The Central Environment Authority (CEA) has found that there had been no proper management of the projects conducted for plastic and polythene during the past six months, CEA Chairman Supun S. Pathirage said.
While addressing an event at Mulleriyawa on the opening ceremony of a plastic recycling company, he said such projects have been conducted by the NGOs, INGOs and industries. While a huge amount of funds have come into the country the mismanagement of these projects have caused their failure, he added.
The Coca-Cola Foundation joined forces once again with Eco-Spindles and Janathakshan (GTE) to officially launch 'Eko Wave' – an advanced Material Recovery Facility (MRF) in Colombo, in the presence of the CEA Chairman.
Sri Lanka’s largest plastic recycler, Eco Spindles began the recycling of PET plastic, which is then used to knit fabric or as fiber for brushes and brooms. Eco Spindles’ recycling facility converts PET plastic bottles directly into yarn. This process is known to reduce energy usage, greenhouse gas emissions and water consumption during the conversion.
Addressing the event, the CEA chairman said Sri Lanka is in the 68th position in the world for improper disposal of plastics.
“The 2021–2030 road map of the Ministry of Environment highlights that the daily generation of plastic waste is around nearly 950 metric tons per day. But the CEA used to collect 300 metric tons per day, and the recycling percentage is 10 to 15 percent,” he said.
However, more than 50 percent of plastic waste cannot be collected due to the informal disposal.
The world has identified the triple planetary crises, which are climate change, air pollution and biodiversity loss, which are interconnected and also connected to plastic pollution. There are six floating islands on the Pacific and Indian Oceans that consist of plastic bottles.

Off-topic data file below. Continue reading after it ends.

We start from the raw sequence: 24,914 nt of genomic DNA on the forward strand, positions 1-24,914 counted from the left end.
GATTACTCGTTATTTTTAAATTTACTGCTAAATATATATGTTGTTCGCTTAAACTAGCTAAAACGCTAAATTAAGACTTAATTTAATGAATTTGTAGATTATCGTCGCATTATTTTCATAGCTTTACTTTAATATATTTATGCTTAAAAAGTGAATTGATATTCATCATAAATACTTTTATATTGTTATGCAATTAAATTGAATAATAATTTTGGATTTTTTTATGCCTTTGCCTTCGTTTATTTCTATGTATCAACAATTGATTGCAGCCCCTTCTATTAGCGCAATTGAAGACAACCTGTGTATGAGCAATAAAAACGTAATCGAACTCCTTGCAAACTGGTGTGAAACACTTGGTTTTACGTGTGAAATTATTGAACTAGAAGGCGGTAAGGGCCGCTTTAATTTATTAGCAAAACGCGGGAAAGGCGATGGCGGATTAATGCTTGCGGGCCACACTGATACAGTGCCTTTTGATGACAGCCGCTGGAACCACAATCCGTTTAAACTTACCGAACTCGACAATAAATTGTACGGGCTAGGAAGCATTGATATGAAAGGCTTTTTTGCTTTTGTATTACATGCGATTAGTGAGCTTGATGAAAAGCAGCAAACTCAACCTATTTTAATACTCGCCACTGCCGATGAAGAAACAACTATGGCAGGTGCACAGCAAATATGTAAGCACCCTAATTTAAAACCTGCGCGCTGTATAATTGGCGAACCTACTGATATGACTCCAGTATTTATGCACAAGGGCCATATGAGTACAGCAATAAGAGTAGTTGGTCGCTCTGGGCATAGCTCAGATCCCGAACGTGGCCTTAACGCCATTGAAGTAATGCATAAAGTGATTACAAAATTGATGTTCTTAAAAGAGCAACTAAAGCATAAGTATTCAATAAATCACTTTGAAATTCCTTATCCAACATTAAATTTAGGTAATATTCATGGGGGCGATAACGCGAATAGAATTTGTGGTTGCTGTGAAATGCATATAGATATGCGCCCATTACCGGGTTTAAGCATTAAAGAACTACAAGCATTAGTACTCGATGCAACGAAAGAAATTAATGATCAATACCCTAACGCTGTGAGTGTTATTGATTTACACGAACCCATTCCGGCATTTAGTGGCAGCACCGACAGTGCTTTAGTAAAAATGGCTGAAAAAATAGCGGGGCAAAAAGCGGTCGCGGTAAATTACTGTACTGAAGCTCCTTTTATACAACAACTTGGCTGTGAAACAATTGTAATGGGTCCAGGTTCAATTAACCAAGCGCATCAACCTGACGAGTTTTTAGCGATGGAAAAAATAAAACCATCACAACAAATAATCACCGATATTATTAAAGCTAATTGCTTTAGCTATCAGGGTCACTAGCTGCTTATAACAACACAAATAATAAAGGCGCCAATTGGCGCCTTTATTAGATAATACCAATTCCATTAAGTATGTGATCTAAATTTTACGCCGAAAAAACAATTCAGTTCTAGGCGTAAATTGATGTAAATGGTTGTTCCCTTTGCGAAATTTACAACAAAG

“The CEA is currently engaged in introducing legal restrictions for the informal discharge of plastic waste. In line with the 'World Environment Day' celebrations, the CEA has signed an agreement with Sri Lanka Customs to import plastic raw materials. The importers need to obtain a ‘no objection’ approval from the CEA for importing the raw materials,” the chairman said.
The agreement was signed because many parties engage in polythene and plastic production at household levels without taking the proper license. This is a threat to the environment as well as to the people who manufacture the products.
With the amendment of the National Environment Act in another few weeks, the plastic and polythene producers will gain an extended producer responsibility, as the producer is responsible from the production until its disposal.
Therefore, the CEA has decided to establish a National Plastic Center (NPC) within the Authority by 2024. After establishing the NPC, all projects for the raw materials, disposal or production will come under the purview of this center. (Chaturanga Pradeep Samarawickrama)
Pix by Kithsiri de Mel
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